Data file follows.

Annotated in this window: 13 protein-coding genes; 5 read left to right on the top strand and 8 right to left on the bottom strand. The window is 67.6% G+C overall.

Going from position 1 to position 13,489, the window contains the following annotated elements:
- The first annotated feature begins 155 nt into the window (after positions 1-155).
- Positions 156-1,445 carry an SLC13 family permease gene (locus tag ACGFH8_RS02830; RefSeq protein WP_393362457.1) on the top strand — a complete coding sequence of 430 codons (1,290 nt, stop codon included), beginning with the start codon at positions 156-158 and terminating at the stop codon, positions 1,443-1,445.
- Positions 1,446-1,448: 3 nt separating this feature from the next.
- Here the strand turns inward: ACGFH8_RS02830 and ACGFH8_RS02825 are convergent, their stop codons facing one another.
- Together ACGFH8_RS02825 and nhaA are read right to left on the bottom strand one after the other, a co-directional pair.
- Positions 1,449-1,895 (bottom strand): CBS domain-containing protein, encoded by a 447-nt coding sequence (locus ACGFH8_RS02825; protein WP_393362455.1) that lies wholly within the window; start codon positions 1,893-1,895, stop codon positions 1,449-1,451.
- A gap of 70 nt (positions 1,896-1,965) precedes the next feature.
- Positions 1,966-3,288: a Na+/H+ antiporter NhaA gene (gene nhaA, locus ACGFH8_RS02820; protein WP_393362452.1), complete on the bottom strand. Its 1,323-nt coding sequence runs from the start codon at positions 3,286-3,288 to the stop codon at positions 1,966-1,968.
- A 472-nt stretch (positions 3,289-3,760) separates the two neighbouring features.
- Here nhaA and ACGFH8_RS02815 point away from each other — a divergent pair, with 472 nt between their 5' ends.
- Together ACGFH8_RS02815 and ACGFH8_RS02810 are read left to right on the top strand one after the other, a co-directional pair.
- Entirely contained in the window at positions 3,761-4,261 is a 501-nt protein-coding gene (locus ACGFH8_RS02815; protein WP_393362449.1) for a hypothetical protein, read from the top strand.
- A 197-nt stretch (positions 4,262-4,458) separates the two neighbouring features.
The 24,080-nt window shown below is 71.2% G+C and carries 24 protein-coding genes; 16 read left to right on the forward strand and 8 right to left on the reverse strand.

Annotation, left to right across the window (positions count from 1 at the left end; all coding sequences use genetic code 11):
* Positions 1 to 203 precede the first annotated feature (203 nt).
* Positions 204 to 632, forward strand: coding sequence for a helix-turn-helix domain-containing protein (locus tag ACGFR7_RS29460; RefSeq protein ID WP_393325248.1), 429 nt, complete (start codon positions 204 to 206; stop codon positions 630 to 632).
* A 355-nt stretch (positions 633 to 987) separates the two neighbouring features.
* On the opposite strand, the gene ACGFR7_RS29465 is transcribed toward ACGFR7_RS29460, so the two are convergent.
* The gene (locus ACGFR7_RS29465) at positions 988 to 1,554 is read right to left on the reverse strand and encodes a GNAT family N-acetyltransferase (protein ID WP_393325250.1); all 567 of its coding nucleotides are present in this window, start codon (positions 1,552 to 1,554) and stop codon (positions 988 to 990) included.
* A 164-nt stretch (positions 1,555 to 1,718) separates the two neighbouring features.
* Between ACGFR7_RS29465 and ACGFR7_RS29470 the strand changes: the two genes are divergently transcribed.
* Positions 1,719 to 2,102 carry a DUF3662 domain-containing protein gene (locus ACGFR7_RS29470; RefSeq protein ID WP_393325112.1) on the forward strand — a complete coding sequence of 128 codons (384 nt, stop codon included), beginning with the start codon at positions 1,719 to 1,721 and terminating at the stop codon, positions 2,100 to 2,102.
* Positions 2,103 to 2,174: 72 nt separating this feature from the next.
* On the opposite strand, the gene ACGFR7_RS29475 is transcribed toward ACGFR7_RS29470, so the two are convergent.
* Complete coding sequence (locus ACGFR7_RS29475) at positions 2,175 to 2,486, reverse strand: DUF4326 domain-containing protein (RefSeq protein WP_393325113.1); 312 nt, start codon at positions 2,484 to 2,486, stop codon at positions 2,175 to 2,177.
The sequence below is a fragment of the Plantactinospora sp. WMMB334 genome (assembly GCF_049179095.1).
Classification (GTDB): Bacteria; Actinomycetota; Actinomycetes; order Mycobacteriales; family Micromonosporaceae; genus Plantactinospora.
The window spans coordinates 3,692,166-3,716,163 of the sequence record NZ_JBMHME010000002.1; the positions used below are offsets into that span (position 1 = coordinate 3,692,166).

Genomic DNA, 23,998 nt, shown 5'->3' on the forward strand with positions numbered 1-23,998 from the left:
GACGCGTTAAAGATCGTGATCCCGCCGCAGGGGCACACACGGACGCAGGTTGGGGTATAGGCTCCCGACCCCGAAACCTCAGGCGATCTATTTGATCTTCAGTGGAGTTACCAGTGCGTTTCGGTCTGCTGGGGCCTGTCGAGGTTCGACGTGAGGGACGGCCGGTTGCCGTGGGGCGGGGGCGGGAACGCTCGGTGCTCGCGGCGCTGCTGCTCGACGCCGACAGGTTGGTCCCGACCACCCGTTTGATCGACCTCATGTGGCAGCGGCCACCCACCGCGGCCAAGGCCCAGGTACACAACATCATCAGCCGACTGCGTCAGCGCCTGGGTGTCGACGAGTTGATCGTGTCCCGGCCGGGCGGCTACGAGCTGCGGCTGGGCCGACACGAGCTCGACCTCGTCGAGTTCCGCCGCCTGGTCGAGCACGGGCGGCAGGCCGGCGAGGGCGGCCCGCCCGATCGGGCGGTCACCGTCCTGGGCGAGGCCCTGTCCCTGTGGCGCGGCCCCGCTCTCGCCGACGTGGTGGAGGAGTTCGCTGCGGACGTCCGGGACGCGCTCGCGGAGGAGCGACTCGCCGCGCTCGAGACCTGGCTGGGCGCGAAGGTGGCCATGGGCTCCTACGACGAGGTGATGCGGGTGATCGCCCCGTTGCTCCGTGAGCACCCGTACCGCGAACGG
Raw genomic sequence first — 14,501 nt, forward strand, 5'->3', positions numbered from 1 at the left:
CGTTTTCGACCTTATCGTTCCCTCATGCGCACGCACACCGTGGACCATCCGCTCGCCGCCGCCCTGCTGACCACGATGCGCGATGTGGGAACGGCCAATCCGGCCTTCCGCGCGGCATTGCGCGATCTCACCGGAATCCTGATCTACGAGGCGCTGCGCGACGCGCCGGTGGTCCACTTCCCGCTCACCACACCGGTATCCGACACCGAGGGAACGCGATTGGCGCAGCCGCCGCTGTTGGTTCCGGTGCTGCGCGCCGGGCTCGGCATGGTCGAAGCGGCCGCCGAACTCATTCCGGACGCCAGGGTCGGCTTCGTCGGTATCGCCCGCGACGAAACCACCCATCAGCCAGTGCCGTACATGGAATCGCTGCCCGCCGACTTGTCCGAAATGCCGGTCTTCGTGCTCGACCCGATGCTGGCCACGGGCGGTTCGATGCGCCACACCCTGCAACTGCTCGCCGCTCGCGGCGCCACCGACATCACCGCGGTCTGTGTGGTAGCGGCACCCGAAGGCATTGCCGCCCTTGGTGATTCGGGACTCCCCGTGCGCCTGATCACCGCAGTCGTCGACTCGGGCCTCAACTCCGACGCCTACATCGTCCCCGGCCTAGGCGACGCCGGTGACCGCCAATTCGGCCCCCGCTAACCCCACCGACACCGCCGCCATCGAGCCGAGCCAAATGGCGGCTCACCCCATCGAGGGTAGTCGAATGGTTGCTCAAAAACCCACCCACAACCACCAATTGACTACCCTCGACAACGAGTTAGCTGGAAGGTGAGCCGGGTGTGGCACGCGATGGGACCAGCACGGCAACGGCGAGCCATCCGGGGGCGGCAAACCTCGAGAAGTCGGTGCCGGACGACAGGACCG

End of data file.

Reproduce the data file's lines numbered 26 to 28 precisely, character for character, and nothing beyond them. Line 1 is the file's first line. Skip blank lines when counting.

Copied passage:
* Positions 2,103 to 2,174: 72 nt separating this feature from the next.
* On the opposite strand, the gene ACGFR7_RS29475 is transcribed toward ACGFR7_RS29470, so the two are convergent.
* Complete coding sequence (locus ACGFR7_RS29475) at positions 2,175 to 2,486, reverse strand: DUF4326 domain-containing protein (RefSeq protein WP_393325113.1); 312 nt, start codon at positions 2,484 to 2,486, stop codon at positions 2,175 to 2,177.